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  • Merkle Proof Standard Improves BSV Payment Service

    Published on July 3, 2021

    The BSV Technical Standards Committee (TSC), a service to industry based organization, recently announced that it has completed the publication of the Merkle proof standard under the OpenBSV license, the first-ever technical standard in BSV history. The good news was revealed by nChain CTO and TSC Chairman Steve Shadders and TSC founding member and Two Hop Ventures founder Alex Fauvel during the recently concluded CoinGeek Conference in Zurich, Switzerland.

    The TSC Process

    Technical standards have been used across all industries to ensure that different brands and products can interact seamlessly with each other. They not only allow for interoperability, but they also cultivate competition and innovation. To put it in layman’s terms, Shadders uses the standard DVD format as an example.

    “Let’s say I had a Sony DVD player and I buy a Samsung DVD player. Imagine if they had different formats – I’d have to go out and buy a whole new DVD collection to replace all my existing ones. [This standard] basically solves that problem,” Shadders said.

    The Merkle Proof standard is the product of the BSV community’s input and the TSC’s facilitation of ideas that are integrated into a rigorous standardization process. It has gone through a series of meticulous internal reviews that includes ensuring legalities, such as intellectual property, and consulting with experts before undergoing a public review. After the two-month public review, it is then finalized and published. Even though the Merkle Proof standard has completed the publication stage, it is continuously open to being revised in order to ensure that it is always relevant and efficient.

    “We try to encourage the participants to think about forward compatibility so that they’re not proscriptive about changes that might happen in the future. But it’s quite possible that a standard might simply become unfeasible or obsolete because the surrounding technology has changed, in which case that standard will more than likely be withdrawn and replaced by a new one,” Shadders pointed out.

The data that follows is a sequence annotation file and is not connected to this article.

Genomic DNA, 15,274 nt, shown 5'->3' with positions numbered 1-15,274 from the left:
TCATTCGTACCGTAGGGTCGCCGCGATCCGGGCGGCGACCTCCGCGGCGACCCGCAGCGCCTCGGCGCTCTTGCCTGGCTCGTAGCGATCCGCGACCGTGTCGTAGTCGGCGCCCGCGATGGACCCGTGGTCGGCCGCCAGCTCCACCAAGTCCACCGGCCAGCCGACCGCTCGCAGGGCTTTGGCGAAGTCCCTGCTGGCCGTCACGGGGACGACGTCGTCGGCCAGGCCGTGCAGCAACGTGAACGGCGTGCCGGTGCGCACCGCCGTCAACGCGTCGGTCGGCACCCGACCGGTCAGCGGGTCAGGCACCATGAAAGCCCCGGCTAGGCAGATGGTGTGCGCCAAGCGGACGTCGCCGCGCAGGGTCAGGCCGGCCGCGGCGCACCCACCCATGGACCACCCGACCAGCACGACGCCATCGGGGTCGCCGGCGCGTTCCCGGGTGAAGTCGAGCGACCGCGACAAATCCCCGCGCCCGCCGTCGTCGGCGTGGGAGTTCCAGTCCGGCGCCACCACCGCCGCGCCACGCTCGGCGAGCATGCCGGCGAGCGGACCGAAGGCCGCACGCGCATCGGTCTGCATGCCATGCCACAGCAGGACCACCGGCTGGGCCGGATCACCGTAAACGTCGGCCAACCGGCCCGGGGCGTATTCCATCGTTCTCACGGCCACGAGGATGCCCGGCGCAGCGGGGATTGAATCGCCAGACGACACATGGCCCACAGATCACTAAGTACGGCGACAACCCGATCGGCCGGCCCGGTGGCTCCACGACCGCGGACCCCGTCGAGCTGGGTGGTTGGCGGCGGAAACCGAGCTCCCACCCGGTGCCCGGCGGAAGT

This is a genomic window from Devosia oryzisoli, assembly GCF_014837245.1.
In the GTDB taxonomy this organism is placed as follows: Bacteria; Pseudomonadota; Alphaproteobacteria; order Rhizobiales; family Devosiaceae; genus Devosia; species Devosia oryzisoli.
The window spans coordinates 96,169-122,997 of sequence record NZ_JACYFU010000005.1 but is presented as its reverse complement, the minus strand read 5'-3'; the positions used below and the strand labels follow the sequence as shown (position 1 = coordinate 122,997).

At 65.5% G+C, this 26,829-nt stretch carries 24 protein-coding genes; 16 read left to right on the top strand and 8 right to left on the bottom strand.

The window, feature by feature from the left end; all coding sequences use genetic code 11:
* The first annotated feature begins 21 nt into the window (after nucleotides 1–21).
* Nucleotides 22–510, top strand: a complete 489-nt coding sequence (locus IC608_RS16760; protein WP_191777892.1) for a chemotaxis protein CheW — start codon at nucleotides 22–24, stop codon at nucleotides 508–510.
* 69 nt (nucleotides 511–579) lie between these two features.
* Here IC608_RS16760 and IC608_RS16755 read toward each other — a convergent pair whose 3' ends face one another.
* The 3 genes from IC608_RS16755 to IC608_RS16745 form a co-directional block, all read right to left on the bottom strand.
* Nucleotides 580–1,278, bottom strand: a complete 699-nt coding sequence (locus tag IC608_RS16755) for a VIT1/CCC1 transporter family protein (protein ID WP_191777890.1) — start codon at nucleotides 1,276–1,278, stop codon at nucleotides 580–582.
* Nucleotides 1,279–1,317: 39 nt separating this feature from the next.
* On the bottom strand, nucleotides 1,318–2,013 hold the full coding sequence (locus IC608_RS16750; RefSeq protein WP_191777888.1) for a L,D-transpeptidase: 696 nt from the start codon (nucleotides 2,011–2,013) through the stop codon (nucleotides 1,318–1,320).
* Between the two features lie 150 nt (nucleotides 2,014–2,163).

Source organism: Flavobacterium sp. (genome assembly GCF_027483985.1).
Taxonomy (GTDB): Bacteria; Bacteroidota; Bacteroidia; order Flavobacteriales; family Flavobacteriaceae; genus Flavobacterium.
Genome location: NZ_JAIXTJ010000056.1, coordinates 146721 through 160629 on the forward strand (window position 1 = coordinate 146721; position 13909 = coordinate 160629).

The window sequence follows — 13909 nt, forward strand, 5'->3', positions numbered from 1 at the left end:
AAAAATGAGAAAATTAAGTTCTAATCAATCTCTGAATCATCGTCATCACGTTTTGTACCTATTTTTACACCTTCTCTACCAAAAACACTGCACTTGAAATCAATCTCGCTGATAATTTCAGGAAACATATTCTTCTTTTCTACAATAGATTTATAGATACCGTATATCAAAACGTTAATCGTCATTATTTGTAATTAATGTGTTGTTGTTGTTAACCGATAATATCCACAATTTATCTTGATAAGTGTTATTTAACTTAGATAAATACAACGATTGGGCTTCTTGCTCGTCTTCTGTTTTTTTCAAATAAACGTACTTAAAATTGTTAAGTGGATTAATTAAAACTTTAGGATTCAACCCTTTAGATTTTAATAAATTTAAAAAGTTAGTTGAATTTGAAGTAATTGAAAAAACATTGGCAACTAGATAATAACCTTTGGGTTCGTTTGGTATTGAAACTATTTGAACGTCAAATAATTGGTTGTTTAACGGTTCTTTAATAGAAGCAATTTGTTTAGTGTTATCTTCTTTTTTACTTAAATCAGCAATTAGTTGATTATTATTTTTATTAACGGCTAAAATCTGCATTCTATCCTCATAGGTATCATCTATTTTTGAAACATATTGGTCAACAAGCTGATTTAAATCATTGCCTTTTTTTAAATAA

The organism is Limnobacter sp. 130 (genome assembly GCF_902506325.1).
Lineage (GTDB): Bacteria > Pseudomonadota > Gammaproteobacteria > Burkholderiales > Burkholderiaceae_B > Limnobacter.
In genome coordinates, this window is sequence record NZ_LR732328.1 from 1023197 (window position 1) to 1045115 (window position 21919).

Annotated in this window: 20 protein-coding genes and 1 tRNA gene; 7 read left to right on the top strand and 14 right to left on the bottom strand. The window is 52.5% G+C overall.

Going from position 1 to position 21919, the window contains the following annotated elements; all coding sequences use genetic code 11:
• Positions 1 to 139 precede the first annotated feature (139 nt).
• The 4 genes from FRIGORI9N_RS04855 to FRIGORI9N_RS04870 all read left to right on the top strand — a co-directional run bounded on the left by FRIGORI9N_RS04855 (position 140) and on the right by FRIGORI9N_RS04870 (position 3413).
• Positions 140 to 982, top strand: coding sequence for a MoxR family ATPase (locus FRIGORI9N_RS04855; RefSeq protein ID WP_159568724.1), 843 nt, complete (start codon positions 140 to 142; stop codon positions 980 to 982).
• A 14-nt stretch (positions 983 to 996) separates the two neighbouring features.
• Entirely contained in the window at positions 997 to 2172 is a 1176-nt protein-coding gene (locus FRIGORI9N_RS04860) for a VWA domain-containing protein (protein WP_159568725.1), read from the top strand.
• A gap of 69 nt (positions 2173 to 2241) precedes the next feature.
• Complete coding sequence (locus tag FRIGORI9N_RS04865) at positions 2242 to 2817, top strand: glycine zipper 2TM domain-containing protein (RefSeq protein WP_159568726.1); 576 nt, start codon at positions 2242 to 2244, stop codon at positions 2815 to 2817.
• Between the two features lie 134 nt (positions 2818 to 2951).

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    The Merkle Proof Standard and BSV Payments

    The Merkle proof standardized format is crucial in fostering interoperability within the different applications in the BSV ecosystem. What it does is it creates a single format for interoperability of BSV payments, as well as provides a stable foundation for developing simple payment verification (SPV) services on the BSV blockchain. According to the Bitcoin white paper, SPV enables users to process and validate transactions by just receiving a block header that contains the transaction, instead of downloading the entire blockchain or running a full node. This allows for less expensive and less hi-tech equipment to be able to ensure validation of transactions.

    “The implementation of SPV would cut out the need to retain and manage the entire set of blockchain data. And yet, we can only fully unleash SPV’s value once it has been implemented across the payments industry. And for that, we need standardization of Merkle proofs. The Merkle proof standard will ensure that all wallets and payment services using SPV apply the same protocols—if everybody did it their own way, it would hinder interoperability,” Lorien Gamaroff, CEO and co-founder of South Africa-based Centbee wallet, explained.

    “Once all wallets and payment services are using SPV, it will improve the user experience in many cases. It would also mean that businesses won’t all have to run their own nodes, which entails the expense and management of extensive infrastructure. Offline transactions also become possible; this is important for point-of-sale transactions where network connectivity might be an issue,” Gamaroff added.

    The Merkle Proof standard is just the first one to be published. Three other BSV technical standards—Paymail, Envelope Specification and Travel Rule Specification—are at various stages of the standardization process. The public can access the full details of the Merkle proof standard here.


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